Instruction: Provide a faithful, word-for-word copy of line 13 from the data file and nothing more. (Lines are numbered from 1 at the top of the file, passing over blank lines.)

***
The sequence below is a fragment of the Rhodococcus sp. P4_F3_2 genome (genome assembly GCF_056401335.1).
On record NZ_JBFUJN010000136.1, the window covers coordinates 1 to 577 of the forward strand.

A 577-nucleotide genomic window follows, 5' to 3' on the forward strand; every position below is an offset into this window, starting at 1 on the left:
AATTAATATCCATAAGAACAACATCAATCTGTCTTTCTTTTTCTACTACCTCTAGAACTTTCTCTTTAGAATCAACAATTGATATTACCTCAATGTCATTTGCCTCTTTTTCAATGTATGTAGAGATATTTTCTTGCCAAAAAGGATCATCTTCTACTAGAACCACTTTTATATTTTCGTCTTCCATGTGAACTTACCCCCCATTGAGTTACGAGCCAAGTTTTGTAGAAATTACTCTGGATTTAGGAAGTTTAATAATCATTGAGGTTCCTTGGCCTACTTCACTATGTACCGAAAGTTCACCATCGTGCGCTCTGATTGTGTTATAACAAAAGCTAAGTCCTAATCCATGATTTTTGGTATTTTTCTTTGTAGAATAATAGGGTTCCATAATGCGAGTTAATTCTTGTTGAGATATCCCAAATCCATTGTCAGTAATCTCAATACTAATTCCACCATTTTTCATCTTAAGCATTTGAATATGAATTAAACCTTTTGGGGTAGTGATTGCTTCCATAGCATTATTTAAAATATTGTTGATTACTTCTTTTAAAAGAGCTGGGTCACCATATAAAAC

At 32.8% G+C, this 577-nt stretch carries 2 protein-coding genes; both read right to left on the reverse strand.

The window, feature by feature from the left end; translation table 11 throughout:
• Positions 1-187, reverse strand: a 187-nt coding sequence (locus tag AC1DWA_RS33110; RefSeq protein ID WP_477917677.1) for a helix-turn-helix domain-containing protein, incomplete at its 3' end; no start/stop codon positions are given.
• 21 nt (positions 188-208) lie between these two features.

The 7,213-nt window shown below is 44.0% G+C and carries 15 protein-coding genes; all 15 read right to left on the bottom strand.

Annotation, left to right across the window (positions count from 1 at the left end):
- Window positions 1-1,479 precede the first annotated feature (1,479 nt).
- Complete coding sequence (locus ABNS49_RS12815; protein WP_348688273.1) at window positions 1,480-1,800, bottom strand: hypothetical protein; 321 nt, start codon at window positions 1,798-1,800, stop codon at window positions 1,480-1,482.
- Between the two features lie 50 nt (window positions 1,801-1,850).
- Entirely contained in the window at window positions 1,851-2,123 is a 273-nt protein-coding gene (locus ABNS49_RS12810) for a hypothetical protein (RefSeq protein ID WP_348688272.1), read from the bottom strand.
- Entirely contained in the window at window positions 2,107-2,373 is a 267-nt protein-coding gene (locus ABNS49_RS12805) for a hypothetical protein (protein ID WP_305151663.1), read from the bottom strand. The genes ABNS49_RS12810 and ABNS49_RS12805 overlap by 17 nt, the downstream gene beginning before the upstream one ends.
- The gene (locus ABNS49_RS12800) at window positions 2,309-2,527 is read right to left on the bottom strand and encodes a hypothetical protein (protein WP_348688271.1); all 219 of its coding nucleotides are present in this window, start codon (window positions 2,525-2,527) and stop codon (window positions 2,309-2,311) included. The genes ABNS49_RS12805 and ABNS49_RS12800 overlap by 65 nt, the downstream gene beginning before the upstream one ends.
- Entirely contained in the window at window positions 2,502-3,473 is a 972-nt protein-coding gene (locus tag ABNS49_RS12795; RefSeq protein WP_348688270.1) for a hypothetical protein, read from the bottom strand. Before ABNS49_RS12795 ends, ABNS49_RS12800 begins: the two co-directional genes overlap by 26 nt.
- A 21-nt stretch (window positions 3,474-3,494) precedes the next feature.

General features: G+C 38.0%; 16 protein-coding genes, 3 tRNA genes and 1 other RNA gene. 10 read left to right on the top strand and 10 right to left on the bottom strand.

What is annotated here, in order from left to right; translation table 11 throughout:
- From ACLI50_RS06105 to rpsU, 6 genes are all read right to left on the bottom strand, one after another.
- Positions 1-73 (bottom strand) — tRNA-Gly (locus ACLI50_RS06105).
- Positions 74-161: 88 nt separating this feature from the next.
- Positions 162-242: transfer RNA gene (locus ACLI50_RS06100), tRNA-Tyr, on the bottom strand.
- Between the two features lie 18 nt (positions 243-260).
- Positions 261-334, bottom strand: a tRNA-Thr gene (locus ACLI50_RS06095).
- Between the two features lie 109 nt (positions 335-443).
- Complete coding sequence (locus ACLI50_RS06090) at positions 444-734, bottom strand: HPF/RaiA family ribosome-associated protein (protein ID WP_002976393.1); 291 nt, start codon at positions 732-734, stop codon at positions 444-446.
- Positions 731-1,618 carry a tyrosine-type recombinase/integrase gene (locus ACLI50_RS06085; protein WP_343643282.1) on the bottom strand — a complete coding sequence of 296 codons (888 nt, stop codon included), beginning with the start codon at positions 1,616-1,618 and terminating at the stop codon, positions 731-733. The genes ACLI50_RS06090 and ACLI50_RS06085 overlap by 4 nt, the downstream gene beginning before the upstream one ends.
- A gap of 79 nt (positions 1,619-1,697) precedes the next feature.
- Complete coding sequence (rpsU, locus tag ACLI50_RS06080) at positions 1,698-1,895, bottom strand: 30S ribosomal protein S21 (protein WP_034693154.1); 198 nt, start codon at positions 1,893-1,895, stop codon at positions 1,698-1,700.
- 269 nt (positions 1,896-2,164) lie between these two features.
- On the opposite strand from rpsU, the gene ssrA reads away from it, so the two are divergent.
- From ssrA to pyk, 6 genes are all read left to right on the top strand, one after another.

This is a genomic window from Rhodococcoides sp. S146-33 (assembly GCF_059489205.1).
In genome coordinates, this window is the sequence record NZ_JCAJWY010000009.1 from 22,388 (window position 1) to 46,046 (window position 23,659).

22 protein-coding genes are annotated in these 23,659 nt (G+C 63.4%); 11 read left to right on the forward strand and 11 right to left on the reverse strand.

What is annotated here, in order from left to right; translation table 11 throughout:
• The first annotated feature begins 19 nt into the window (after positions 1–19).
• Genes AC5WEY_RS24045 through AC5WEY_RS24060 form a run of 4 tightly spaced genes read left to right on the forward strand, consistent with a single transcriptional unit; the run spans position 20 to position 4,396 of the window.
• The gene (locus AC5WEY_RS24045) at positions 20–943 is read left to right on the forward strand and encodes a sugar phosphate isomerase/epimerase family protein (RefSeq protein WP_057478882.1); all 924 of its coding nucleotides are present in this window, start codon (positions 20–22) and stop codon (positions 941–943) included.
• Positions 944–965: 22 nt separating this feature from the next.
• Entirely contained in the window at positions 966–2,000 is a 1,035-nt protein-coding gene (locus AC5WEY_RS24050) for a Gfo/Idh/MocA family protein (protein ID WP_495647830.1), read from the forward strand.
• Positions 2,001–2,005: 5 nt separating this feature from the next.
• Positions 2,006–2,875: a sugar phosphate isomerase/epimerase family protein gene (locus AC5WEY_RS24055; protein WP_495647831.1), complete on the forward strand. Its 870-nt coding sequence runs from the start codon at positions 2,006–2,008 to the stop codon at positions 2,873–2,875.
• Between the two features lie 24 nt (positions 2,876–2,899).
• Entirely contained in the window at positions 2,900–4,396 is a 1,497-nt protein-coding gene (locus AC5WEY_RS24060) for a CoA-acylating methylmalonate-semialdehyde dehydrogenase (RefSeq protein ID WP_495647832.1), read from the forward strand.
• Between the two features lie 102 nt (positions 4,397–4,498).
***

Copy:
- Between the two features lie 50 nt (window positions 1,801-1,850).